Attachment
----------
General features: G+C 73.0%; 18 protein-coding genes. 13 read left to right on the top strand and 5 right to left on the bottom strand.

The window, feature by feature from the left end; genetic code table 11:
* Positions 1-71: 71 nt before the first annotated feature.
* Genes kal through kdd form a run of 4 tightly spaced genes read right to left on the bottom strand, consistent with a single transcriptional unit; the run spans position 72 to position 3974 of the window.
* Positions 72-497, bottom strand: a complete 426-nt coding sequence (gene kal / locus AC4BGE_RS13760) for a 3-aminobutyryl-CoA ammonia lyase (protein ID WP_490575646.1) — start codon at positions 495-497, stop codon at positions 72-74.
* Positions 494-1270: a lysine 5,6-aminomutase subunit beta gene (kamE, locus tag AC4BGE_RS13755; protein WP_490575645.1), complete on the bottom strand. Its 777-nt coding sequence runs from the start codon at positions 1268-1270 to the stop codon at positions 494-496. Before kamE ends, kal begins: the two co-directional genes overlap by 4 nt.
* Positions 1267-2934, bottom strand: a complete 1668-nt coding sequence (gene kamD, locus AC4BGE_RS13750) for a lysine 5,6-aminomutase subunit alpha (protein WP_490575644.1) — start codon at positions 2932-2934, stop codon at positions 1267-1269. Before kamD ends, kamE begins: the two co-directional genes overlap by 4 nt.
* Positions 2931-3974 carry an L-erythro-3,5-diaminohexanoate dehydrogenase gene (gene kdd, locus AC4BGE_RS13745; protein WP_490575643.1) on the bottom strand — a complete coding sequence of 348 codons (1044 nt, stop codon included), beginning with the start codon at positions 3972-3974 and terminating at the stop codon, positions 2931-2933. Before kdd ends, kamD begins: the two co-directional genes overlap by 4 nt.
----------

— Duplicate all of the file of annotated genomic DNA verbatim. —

General features: G+C 73.0%; 18 protein-coding genes. 13 read left to right on the top strand and 5 right to left on the bottom strand.

The window, feature by feature from the left end; genetic code table 11:
* Positions 1-71: 71 nt before the first annotated feature.
* Genes kal through kdd form a run of 4 tightly spaced genes read right to left on the bottom strand, consistent with a single transcriptional unit; the run spans position 72 to position 3974 of the window.
* Positions 72-497, bottom strand: a complete 426-nt coding sequence (gene kal / locus AC4BGE_RS13760) for a 3-aminobutyryl-CoA ammonia lyase (protein ID WP_490575646.1) — start codon at positions 495-497, stop codon at positions 72-74.
* Positions 494-1270: a lysine 5,6-aminomutase subunit beta gene (kamE, locus tag AC4BGE_RS13755; protein WP_490575645.1), complete on the bottom strand. Its 777-nt coding sequence runs from the start codon at positions 1268-1270 to the stop codon at positions 494-496. Before kamE ends, kal begins: the two co-directional genes overlap by 4 nt.
* Positions 1267-2934, bottom strand: a complete 1668-nt coding sequence (gene kamD, locus AC4BGE_RS13750) for a lysine 5,6-aminomutase subunit alpha (protein WP_490575644.1) — start codon at positions 2932-2934, stop codon at positions 1267-1269. Before kamD ends, kamE begins: the two co-directional genes overlap by 4 nt.
* Positions 2931-3974 carry an L-erythro-3,5-diaminohexanoate dehydrogenase gene (gene kdd, locus AC4BGE_RS13745; protein WP_490575643.1) on the bottom strand — a complete coding sequence of 348 codons (1044 nt, stop codon included), beginning with the start codon at positions 3972-3974 and terminating at the stop codon, positions 2931-2933. Before kdd ends, kamD begins: the two co-directional genes overlap by 4 nt.